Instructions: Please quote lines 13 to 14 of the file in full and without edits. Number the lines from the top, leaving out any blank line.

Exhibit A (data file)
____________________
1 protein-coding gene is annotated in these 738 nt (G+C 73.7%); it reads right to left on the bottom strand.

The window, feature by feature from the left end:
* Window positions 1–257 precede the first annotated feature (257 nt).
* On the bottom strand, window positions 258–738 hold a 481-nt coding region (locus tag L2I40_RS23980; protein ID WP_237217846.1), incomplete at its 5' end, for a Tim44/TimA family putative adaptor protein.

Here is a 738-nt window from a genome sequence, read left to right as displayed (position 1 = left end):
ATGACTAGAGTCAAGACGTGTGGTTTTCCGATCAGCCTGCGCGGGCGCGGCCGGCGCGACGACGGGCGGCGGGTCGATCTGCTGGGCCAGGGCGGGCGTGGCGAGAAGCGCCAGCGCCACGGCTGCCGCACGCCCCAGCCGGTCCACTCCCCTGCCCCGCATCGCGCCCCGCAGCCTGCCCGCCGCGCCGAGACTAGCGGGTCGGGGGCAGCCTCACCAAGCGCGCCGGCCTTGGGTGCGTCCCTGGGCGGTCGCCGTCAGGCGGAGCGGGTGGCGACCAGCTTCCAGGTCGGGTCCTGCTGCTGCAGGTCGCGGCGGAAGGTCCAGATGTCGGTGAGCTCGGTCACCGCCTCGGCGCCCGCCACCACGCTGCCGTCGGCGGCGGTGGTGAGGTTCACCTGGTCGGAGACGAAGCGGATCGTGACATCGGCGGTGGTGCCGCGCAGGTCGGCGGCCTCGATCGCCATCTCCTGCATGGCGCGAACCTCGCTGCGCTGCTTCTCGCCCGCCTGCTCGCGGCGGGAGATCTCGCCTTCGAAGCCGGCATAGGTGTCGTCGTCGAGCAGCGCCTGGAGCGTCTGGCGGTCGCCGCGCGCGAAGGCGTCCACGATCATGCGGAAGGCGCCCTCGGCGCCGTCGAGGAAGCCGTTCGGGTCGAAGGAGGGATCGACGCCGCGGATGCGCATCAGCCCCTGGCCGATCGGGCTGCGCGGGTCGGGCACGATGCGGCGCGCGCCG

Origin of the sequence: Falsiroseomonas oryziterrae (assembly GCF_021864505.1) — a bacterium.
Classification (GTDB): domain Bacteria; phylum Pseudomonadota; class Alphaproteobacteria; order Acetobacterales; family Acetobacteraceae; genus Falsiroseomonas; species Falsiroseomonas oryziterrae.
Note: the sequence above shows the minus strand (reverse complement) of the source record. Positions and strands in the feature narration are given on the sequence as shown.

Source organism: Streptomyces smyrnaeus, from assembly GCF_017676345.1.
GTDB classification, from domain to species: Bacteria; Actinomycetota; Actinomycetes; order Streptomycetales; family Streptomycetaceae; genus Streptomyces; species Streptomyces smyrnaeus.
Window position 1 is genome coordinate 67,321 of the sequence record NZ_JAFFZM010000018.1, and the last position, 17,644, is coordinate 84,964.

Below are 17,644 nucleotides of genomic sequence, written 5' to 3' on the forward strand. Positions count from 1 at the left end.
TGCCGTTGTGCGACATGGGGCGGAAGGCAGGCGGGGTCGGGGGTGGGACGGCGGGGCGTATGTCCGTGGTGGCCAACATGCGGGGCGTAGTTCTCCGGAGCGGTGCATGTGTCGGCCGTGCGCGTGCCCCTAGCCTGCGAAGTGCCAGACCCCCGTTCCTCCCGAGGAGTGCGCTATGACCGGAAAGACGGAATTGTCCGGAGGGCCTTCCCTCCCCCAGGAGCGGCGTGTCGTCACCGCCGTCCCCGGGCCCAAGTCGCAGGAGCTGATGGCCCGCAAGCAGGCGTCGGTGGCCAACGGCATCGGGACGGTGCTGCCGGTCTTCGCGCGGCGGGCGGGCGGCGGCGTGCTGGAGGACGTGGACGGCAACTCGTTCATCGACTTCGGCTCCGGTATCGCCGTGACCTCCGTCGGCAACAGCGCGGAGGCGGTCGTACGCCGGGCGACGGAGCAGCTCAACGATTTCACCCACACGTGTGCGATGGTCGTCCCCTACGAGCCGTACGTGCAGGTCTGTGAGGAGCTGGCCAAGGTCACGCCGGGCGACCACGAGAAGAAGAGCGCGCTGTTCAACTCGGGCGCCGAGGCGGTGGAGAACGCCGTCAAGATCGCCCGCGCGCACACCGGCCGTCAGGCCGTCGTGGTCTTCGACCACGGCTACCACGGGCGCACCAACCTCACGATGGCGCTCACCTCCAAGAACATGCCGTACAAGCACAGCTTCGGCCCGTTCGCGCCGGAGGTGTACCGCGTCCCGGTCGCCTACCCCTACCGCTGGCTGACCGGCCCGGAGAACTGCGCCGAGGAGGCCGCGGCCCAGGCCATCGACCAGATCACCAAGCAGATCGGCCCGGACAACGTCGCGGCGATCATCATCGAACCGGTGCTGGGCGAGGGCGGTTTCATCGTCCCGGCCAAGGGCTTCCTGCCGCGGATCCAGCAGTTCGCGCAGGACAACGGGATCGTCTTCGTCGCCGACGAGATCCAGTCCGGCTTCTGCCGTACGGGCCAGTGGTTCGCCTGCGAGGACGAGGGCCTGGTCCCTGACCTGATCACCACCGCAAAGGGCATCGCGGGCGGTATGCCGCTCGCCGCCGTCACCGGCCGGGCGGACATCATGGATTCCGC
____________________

Below are 17,644 nucleotides of genomic sequence, written 5' to 3' on the forward strand. Positions count from 1 at the left end.
TGCCGTTGTGCGACATGGGGCGGAAGGCAGGCGGGGTCGGGGGTGGGACGGCGGGGCGTATGTCCGTGGTGGCCAACATGCGGGGCGTAGTTCTCCGGAGCGGTGCATGTGTCGGCCGTGCGCGTGCCCCTAGCCTGCGAAGTGCCAGACCCCCGTTCCTCCCGAGGAGTGCGCTATGACCGGAAAGACGGAATTGTCCGGAGGGCCTTCCCTCCCCCAGGAGCGGCGTGTCGTCACCGCCGTCCCCGGGCCCAAGTCGCAGGAGCTGATGGCCCGCAAGCAGGCGTCGGTGGCCAACGGCATCGGGACGGTGCTGCCGGTCTTCGCGCGGCGGGCGGGCGGCGGCGTGCTGGAGGACGTGGACGGCAACTCGTTCATCGACTTCGGCTCCGGTATCGCCGTGACCTCCGTCGGCAACAGCGCGGAGGCGGTCGTACGCCGGGCGACGGAGCAGCTCAACGATTTCACCCACACGTGTGCGATGGTCGTCCCCTACGAGCCGTACGTGCAGGTCTGTGAGGAGCTGGCCAAGGTCACGCCGGGCGACCACGAGAAGAAGAGCGCGCTGTTCAACTCGGGCGCCGAGGCGGTGGAGAACGCCGTCAAGATCGCCCGCGCGCACACCGGCCGTCAGGCCGTCGTGGTCTTCGACCACGGCTACCACGGGCGCACCAACCTCACGATGGCGCTCACCTCCAAGAACATGCCGTACAAGCACAGCTTCGGCCCGTTCGCGCCGGAGGTGTACCGCGTCCCGGTCGCCTACCCCTACCGCTGGCTGACCGGCCCGGAGAACTGCGCCGAGGAGGCCGCGGCCCAGGCCATCGACCAGATCACCAAGCAGATCGGCCCGGACAACGTCGCGGCGATCATCATCGAACCGGTGCTGGGCGAGGGCGGTTTCATCGTCCCGGCCAAGGGCTTCCTGCCGCGGATCCAGCAGTTCGCGCAGGACAACGGGATCGTCTTCGTCGCCGACGAGATCCAGTCCGGCTTCTGCCGTACGGGCCAGTGGTTCGCCTGCGAGGACGAGGGCCTGGTCCCTGACCTGATCACCACCGCAAAGGGCATCGCGGGCGGTATGCCGCTCGCCGCCGTCACCGGCCGGGCGGACATCATGGATTCCGC